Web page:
7 How to Be a Part of Your Teenager’s Digital Life

How to Be a Part of Your Teenager’s Digital Life
In their children’s early years, parents often felt relief when their kids would be entertained by digital engagement since it meant chores, grocery shopping, and other things could get done. Yet, when it comes to teenagers, the endless absorption in digital life can be concerning.

There are plenty of horror stories of teens chatting with predators online, consuming sexually explicit content, and other things their parents would shield their teenagers from. Here at Help Your Teen Now, we have heard many of these stories from parents whose children are in crisis. A recurring theme is that their parents had little-to-no ideas about what their teens were getting up to online as the parents were not a part of their teens’ digital lives.

If you are concerned about what’s going on with your teen online, here are seven ways to help you monitor, engage with, and better help your teenager safely manage their digital life.

1. Connect With Your Teen Online

While your teen may not be thrilled with the idea of adding you to their social media feed, it is important for you to be included. While you don’t need to check up on your teen daily—though they may be daily posters—dropping by once a week can help you see what your teenager is up to online.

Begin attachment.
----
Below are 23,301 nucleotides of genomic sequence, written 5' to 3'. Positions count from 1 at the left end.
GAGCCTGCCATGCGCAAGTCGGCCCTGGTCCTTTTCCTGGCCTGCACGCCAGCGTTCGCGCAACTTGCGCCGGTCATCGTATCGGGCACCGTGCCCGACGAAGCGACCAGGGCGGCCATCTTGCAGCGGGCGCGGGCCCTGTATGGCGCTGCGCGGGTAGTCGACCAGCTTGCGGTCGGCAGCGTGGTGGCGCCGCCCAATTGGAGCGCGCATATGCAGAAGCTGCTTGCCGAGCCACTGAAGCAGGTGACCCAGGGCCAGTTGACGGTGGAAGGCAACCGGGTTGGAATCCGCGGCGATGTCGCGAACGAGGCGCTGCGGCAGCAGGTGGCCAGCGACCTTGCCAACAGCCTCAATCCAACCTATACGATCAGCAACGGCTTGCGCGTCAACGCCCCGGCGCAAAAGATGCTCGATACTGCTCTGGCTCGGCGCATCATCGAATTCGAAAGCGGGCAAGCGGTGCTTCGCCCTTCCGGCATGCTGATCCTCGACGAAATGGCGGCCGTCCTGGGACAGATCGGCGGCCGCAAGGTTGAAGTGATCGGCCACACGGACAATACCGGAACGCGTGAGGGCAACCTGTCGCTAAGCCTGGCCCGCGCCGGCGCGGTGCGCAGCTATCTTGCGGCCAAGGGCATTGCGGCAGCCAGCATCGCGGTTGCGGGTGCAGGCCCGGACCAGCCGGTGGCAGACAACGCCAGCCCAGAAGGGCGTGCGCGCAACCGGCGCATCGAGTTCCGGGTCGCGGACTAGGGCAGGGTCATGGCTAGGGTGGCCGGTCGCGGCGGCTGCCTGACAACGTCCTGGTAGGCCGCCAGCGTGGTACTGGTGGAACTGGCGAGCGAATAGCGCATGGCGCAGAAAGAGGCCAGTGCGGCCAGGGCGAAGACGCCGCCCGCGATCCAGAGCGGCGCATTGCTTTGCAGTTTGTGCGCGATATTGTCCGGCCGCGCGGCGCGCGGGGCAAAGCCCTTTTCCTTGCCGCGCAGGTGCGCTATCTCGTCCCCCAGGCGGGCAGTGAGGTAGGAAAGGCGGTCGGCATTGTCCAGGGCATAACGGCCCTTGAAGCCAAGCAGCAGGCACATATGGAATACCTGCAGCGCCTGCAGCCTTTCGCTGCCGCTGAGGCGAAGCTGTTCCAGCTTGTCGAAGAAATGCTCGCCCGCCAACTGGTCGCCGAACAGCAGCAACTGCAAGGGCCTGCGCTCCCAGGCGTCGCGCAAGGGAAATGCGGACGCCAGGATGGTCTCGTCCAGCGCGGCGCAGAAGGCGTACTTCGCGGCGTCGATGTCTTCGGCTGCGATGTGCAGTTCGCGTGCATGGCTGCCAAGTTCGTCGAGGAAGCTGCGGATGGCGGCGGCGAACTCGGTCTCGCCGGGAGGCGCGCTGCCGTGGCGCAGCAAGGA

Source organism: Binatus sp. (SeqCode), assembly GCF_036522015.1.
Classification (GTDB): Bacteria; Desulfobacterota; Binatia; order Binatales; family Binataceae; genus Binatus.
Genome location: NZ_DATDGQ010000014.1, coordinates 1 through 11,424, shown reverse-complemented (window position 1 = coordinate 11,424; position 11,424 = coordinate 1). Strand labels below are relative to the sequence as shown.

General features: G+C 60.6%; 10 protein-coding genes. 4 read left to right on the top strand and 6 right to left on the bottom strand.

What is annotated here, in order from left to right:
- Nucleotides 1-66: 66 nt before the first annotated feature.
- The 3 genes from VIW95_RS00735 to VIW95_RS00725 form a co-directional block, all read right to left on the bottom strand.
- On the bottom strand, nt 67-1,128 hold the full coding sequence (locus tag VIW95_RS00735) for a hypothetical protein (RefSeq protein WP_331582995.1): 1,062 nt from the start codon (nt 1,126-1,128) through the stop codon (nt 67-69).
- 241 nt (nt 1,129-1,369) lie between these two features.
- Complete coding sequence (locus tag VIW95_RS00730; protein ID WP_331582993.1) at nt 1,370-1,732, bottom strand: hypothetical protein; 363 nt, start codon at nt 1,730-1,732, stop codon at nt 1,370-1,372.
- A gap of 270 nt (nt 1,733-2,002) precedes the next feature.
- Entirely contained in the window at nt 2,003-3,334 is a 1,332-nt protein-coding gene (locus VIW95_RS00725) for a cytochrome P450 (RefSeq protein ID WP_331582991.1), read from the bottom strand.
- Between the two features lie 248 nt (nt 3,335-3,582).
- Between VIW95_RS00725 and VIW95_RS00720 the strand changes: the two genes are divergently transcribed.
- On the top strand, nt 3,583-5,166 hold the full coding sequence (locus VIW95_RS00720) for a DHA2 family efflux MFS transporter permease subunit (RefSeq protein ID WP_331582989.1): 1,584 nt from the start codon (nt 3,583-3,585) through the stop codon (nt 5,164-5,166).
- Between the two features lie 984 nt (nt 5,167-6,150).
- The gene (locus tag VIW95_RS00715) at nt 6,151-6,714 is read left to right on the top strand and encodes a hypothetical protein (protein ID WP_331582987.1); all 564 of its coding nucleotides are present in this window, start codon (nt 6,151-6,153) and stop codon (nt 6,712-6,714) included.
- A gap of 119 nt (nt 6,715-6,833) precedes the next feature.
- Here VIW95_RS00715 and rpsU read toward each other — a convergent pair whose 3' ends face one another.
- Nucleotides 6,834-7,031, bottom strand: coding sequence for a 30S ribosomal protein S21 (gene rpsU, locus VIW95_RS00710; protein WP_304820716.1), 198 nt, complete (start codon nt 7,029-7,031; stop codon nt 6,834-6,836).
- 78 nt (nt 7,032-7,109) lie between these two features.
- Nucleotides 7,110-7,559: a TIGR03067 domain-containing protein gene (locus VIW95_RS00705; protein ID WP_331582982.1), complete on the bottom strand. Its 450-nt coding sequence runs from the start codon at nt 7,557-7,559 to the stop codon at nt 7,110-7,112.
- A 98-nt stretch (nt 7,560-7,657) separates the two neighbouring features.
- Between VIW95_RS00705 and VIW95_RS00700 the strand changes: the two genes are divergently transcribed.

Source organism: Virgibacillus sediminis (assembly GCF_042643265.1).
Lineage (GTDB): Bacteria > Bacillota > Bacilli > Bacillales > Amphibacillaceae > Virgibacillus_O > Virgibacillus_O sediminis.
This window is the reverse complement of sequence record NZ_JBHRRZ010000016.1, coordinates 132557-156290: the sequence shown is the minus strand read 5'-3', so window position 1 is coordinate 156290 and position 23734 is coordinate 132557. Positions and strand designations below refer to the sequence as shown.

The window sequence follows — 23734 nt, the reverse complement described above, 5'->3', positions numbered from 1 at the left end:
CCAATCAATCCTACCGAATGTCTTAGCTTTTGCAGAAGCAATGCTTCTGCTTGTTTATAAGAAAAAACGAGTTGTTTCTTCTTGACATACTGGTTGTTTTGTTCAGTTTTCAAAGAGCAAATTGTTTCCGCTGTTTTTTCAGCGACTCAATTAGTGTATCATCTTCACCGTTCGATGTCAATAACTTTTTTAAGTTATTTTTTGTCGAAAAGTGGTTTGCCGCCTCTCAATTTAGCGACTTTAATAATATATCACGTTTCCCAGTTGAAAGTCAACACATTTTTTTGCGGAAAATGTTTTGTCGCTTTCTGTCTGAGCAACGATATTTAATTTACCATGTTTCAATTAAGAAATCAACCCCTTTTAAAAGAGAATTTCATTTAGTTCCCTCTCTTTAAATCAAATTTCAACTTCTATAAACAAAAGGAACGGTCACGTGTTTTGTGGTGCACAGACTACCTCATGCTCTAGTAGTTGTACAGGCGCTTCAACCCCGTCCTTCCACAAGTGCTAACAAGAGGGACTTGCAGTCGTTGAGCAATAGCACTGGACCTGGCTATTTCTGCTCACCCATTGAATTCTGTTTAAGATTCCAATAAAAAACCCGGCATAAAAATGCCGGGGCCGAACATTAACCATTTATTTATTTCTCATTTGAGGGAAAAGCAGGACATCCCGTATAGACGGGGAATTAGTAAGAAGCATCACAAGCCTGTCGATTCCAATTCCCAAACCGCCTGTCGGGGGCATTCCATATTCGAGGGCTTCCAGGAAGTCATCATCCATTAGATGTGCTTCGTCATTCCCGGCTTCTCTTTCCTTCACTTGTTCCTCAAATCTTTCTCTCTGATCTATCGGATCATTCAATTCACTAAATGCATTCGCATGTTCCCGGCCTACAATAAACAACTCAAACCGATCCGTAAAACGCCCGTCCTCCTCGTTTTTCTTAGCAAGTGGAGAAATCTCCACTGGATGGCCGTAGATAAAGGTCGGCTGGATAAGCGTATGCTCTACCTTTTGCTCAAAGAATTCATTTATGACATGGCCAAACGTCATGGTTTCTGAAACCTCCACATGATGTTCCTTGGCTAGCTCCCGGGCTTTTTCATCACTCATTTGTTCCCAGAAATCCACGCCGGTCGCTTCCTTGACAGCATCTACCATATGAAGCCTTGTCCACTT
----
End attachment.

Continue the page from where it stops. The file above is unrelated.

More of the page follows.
Now, it is completely possible for your teen to set up separate accounts where they post things they prefer you don’t see. As many teens use social media to communicate with friends and followers, it is understandable that they don’t want all their posts to be scrutinized by their parents.

It may be best to not demand a check for these private accounts unless your teen starts displaying more troubling behavior. It is just as likely that your teen will deactivate these accounts and create a new one if pressed. Instead, parents may want to focus on being less critical of their teens, especially if the posts are harmless. The more critical a parent is, the more likely their teenager will resort to creating secondary accounts.

2. Set Rules Regarding Privacy

Each household has to determine its privacy rules when it comes to their children’s online activities. However, when possible, it may be best to err on the side of allowing your teen as much privacy as possible, such as not requiring them to tell you account names and passwords, etc.

It is a tough balance, and often, parents have to approach each child differently. But, especially with older teens, they are likely only home for a few more years, and if you can, extending privacy and autonomy when possible can help your teen develop a healthy sense of independence.

3. Role Model Positive Digital Behavior

As you set out rules regarding your teen’s digital life, consider what example you are setting for your teen. Are you often on your smartphone or other forms of tech? It can be tough for your teen to listen to what you have to say about technology if you aren’t role modeling at least some of what you are telling them.